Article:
Tag Archives: Covid-19

50 ways to stay sane during lockdown

At New Year, Manchester was put into Tier 4, which is effectively lockdown. The tree lights were still twinkling from Christmas and the reality of a snow filled, largely housebound January hadn’t hit me yet. Three days into 2021, I’m starting to worry that a month or more of staying in, being sensible and sitting on my hands might drive me a bit loopy. How am I going to stay sane during lockdown, or Tier 4, or whatever we call it in the future?

50 ways to stay sane during lockdown

50 ways to stay sane during lockdown

  1. Mask up and get out for your daily dose of government mandated exercise.
  2. Keep in touch with friends, ok so we are Zoomed out, but message, text or call the people who give you joy.
  3. Plan your days properly, make sure you have something to do each day. Have a purpose and something to look forward to.
  4. It’s almost spring, so now is the time to spring clean. Polish those windows, scrub that grout. It’s not exciting, but it’s something to do.
  5. Likewise, declutter. Empty the wardrobe and have a good sort out.
  6. Laugh. Watch a comedy DVD. My go to is Greg Davies, he makes me howl.
  7. DIY is also a good thing to turn your attention to. Put those shelves up, fix that broken curtain rail, bleed your radiators.
  8. Download some mediation apps and practice some self care. Learning to find peace in your own company can be a godsend.
  9. Challenge yourself to do an act of kindness each day, or a couple a week. Spreading kindness helps.
  10. Have regular board game nights, take it in turns to choose and maybe make a trophy for the winner.
  11. Learn something new. Online learning isn’t just for kids, have a look at the Open University, FutureLearn or similar, there’s bound to be something to tickle your fancy.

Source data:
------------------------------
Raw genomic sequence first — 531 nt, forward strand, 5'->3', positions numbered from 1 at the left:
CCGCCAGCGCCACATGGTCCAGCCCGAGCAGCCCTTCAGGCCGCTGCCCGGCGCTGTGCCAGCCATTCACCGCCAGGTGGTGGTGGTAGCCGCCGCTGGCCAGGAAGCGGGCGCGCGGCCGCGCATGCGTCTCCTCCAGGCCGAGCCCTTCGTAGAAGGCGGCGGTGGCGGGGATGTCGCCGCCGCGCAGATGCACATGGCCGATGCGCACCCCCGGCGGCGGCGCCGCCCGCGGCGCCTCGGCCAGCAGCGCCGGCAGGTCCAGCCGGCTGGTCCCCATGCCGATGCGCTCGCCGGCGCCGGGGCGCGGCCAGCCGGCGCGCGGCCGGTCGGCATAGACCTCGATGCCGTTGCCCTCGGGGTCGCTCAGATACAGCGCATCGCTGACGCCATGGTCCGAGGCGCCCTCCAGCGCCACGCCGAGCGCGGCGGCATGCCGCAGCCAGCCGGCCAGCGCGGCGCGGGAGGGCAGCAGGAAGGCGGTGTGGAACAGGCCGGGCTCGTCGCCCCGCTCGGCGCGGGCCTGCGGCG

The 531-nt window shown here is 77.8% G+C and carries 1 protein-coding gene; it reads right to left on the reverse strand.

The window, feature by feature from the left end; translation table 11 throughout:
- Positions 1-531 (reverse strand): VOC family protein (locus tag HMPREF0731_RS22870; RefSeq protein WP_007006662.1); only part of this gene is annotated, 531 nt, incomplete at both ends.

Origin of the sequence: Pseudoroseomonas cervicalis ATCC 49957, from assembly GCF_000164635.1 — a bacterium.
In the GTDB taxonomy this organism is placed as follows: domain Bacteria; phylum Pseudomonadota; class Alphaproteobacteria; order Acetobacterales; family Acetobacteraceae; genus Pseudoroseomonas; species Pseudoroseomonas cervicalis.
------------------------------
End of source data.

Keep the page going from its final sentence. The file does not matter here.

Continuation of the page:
12. Keep positive. It’s hard to stay sane during lockdown, but if you challenge yourself to come up with three good things each day, then write them down, it helps to look back and remember it’s not all bad.
  13. Menu plan. It’s not an exciting thing, but if you plan your meals for the next month it makes you feel more organised and gives you tasty things to look forward to.
  14. Read a book, set yourself a goal and maybe read a book a week.
  15. Plan future fun things. Life is always better for me when I have things to look forward to. Plan some holidays and days out, you might not be able to book it yet, but planning is half the fun. Where will you stay, where will you eat, what would you like to see and do?
  16. Have regular family film nights, get popcorn and take it in turns to choose the film.
  17. Find an online exercise class and make yourself do it, daily, weekly, whatever.
  18. Your favourite restaurant is closed, so why not cook your favourite dish from their menu and dress up like you’re going out.
  19. Start a journal to explore your feelings about lockdown and other life things.
  20. Learn to bake bread/banana bread/whatever cake you like.